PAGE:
This Portokalopita or Greek filo cake is absolutely delicious. Made of layers of filo pastry crushed up and mixed with a yogurt batter it bakes to become cake-like. It is then drenched in a gorgeous blood orange syrup. Be ready for a tidal wave of praise when you serve this!
This Portokalopita is a reader recipe from a lovely reader Stephen. It was Stephen's partner Shayne who originally contacted me asking me if I could sign a copy of my book for Stephen. He was so nice and just wanted to give him a birthday that he would remember. He suggested Stephen's recipe for Portokalopita because whenever he brings it to work it gets rave reviews. And now that I've tried it, I can completely concur.
After he received his book Stephen was kind enough to email me and share his Portokalopita recipe and tips with me. He explained that it is important to bake each layer of filo individually to get it crisp, otherwise it becomes stodgy. And his other tip was to add Cointreau which is rather inspired.
Stephen also suggested pouring a glass of wine when doing this. His original recipe uses regular oranges but I wanted to make use of the blood oranges that are in season. It is so delicious and reminds me a bit of my other favourite Greek dessert Patsavoura. Once you take a bite, you cannot stop at one.
Speaking of putting things in your mouth, there was a bit of a foot in mouth situation recently between friends. I went out to dinner with two friends (who shall remain anonymous ;) ). They had once dated and by that I mean that it was literally one date. They both realised that there was no sexual chemistry but they remained as friends as they both had similar interests and had hung out as friends a few times. She's very social and he is from Melbourne so it's always good to meet new people when you move cities.
They were talking about Tinder and Bumble when I arrived. She now has a boyfriend but he is still single and she was doing a talk on dating and social media so she was quizzing him about which app was better and what his experiences were like on it. We got to talking about people's tastes. It's funny, you see I have a hundred hurdles but they are more open minded and I think that it's just lucky that I'm not on Tinder or Bumble or I'd be very alone.
Anyway he said that the whole swiping process was interesting but he never swipes on very hot or stunning women because his feeling is why would they swipe for him (he's a nice looking guy with confidence issues). He is just looking for a 5 to 7 out of 10 and that's his perfect woman. But stunning beauties? No thanks.
"Um whaaaat? Excuuuse me?" asked my other friend. I think we had both forgotten that they had matched together and that he was effectively calling her average looking. Horrified, I have to admit my face went over all Chrissy Teigen at the Golden Globes for the bollocking that he was about to endure.
I tried to help the situation. "So ummm happy hour is almost over, who wants a drink?" I asked. And then I pointed out the paintings on the walls while he took a deep breath and finished his entire beer in one go and picked up a new one immediately. I think he was biding his time trying to think what to say.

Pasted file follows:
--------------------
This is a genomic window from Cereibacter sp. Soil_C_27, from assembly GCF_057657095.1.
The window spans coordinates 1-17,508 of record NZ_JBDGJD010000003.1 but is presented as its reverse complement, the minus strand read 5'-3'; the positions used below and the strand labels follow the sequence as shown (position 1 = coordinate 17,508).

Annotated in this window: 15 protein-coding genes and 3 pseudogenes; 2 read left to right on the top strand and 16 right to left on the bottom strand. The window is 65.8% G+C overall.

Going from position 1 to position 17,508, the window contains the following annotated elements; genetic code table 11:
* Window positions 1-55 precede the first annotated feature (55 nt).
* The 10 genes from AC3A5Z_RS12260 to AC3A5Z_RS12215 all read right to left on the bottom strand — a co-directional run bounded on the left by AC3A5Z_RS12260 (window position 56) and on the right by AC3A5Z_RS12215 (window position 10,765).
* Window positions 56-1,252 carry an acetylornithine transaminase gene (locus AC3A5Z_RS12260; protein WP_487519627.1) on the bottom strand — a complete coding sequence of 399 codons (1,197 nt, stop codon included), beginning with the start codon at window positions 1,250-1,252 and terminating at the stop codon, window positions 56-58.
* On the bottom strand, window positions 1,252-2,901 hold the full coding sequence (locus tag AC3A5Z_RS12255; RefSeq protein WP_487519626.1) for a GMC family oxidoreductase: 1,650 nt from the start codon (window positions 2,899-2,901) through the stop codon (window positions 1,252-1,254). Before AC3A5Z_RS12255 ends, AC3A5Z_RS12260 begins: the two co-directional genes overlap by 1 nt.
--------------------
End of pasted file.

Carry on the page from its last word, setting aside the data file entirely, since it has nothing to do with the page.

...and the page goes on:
All he could do was croak out in a weak voice, "That was a new rule. I only started it after we met...".
So tell me Dear Reader, what is the recipe or dish that gets you the most compliments? And do you often put your foot in your mouth? What level out of 10 would you swipe right for?
Adapted from a Dear Reader recipe
Preparation time: 30 minutes
- 375g/13ozs. filo pastry
- 300ml/10.6flozs orange or blood orange juice
- Zest of 2 oranges or blood oranges
- 200g/7ozs. Greek yogurt
- 180ml/6flozs. oil (I used a blood orange olive oil)
- 100g/3.5ozs. caster or superfine sugar
- 5 eggs, at room temperature
- 2 teaspoons baking powder
- 1 teaspoon vanilla
- 350ml/12.4ozs caster or superfine sugar
- 350ml/12.4flozs water
- Zest and juice of 1 orange or blood orange
- 1 teaspoon ground cinnamon
- 1 sliced blood orange to decorate
- 2 tablespoons Cointreau
Step 1 - First make the syrup as you want this to be cold when you use it. Place the sugar, water, zest, juice and cinnamon in a small saucepan and bring to a boil and simmer with the lid off for 10 minutes. Add in Cointreau.
Step 2 - Preheat oven to 180C/350F and have three or four trays ready (no need to line them). Bake the filo sheets one at a time. They'll take 8-9 minutes to become light golden. You want to crush them up once they're baked but try not to get tiny smithereens. You can do this step a day or two ahead of time and keep them in airtight containers.
Step 3 - Line a 30x20cm rectangular baking tray with 1 inch sides. In a bowl whisk the juice, zest, yogurt, oil, sugar, eggs, baking powder and vanilla together and then add in the crushed filo and mix until filo is soaked. Pour into the prepared tin and bake for 35 minutes.
Step 4 - Poke holes with a thin skewer in the hot cake and pour cold syrup over the hot cake. Decorate with blood orange segments.